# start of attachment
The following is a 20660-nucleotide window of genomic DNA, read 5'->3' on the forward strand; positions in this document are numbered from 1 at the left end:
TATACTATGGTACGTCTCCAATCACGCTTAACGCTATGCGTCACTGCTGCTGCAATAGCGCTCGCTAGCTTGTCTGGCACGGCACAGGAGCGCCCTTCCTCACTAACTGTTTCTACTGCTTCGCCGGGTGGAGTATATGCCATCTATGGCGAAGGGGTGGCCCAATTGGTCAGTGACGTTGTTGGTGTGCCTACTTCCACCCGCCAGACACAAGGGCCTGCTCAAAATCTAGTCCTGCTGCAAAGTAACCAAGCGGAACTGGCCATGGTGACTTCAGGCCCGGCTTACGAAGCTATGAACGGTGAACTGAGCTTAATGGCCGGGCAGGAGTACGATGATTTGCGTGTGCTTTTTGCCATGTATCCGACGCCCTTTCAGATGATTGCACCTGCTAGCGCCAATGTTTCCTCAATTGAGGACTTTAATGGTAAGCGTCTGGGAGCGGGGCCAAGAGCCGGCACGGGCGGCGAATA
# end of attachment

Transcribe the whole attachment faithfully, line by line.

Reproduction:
The following is a 20660-nucleotide window of genomic DNA, read 5'->3' on the forward strand; positions in this document are numbered from 1 at the left end:
TATACTATGGTACGTCTCCAATCACGCTTAACGCTATGCGTCACTGCTGCTGCAATAGCGCTCGCTAGCTTGTCTGGCACGGCACAGGAGCGCCCTTCCTCACTAACTGTTTCTACTGCTTCGCCGGGTGGAGTATATGCCATCTATGGCGAAGGGGTGGCCCAATTGGTCAGTGACGTTGTTGGTGTGCCTACTTCCACCCGCCAGACACAAGGGCCTGCTCAAAATCTAGTCCTGCTGCAAAGTAACCAAGCGGAACTGGCCATGGTGACTTCAGGCCCGGCTTACGAAGCTATGAACGGTGAACTGAGCTTAATGGCCGGGCAGGAGTACGATGATTTGCGTGTGCTTTTTGCCATGTATCCGACGCCCTTTCAGATGATTGCACCTGCTAGCGCCAATGTTTCCTCAATTGAGGACTTTAATGGTAAGCGTCTGGGAGCGGGGCCAAGAGCCGGCACGGGCGGCGAATA